If you look into the New Testament, in the parable of the wedding supper, the king that came to view his guests, did not say to him who was found without a wedding-garment, "sirrah, how came you here?" but, "friend, how came you in here?" even though he was one that was to be bound hand and foot, and cast into outer darkness." Mat 22:11-13. No, even when Judas had betrayed his master, Jesus Christ, the Lord of life, and sold him to the priests, Christ did not call him "sirrah," when he came to apprehend him, but "friend." Mat 26:50. Stephen in his examination, sentence, and death, had no such reproachful word given him, as "sirrah," or "knave." Acts 6 and Acts 7. When the apostles Peter and John were brought before the high priest and rulers of the Jews, and commanded not to preach in the name of Jesus, Acts 4, they were not called "sirrahs," or "knaves," nor had any such ill names given them. When Paul and Silas were cast into prison by the magistrates, Acts 16, they called them "men," not, rogues," "sirrahs," nor "knaves." And when the magistrates had done something contrary to the law they were afraid. So you may see how short of this example many fall (who call themselves christian rulers), who are not afraid to cast innocent people into prison, and give them ill names besides, below both Jews and Heathens.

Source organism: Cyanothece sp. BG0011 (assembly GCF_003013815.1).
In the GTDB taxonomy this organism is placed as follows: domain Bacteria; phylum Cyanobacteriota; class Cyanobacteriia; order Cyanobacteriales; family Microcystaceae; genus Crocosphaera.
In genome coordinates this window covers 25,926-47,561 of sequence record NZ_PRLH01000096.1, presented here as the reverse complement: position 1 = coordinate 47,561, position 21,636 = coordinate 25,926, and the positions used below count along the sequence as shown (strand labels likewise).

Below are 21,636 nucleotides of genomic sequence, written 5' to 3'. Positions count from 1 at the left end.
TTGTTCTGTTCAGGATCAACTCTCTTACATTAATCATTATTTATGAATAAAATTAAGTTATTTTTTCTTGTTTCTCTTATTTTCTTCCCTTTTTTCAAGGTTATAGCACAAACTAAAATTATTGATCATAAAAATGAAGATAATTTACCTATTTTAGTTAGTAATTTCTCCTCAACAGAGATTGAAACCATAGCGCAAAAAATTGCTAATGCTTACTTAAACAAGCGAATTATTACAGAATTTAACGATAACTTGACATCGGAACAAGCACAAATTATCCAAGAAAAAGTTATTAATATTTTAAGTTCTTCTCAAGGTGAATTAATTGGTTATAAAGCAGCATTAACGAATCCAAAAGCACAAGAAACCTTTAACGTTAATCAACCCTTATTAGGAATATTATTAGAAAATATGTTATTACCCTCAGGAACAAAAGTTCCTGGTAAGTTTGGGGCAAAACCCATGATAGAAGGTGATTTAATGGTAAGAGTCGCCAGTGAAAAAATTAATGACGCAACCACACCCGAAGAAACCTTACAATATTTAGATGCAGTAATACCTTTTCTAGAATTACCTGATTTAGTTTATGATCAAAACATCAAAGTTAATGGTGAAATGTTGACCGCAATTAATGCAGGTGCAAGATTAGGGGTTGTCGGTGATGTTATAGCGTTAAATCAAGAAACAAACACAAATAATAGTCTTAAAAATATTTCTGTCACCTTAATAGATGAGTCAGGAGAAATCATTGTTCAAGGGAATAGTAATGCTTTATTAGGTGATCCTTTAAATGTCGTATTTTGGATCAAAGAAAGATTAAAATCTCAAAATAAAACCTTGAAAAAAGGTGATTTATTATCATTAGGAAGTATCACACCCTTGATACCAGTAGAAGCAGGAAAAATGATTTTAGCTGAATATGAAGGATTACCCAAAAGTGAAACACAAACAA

When there was the uproar at Ephesus about Diana's shrine, Demetrius, who bore great respect among the craftsmen, did not call Paul "sirrah," but Paul. Acts 19. And when Paul was brought prisoner before the high priest Ananias and council of the Jews, and told them, "he had lived in all good conscience towards God until that day;" though they, who professed the scriptures but lived out of the life of them, could not abide to hear of living in a good conscience, as professors of the scriptures now, that live not in the life, cannot abide to hear of living in a good conscience nowadays; but Ananias caused Paul to be "smitten on the mouth;" yet he did not call him "knave," nor '''sirrah." Acts 23. The apostate Jews indeed, (who, though they professed scripture, were out of the life of that, and had rejected Christ), in accusing Paul before the Roman magistrates, did not once call him "a pestilent fellow," Acts 24, as the accusing professors, who live out of the life, will sometimes call us now. But neither Felix, Festus, nor king Agrippa, in all their examinations, gave Paul any such words as "sirrah, "rascal," "knave," or the like, but heard him patiently. So christians may see through all the scriptures, when persons were brought before rulers, kings, or magistrates, whether Jews or Heathens, they did not  call them evil names, as "sirrah," "rascal," "knave," and the like. They had no such foul mouthed language in their courts. Nor did they say to them, "sirrah, put off your hat." Now, you that profess christianity, and say the "scripture is your rule," may see that more corrupt words proceed out of your mouths than either out of the Jews' or Heathens', if you will try your practice by the scriptures; and does not the apostle tell you, that no corrupt communication should proceed out of your mouths; and that your words should be gracious. Now, I ask, where you that call yourselves christians have gotten all these bad words and names, seeing neither God nor Christ, the prophets, judges, kings, nor rulers ever gave any such names, so far as appears by scripture, either among heathens, Jews, or christians?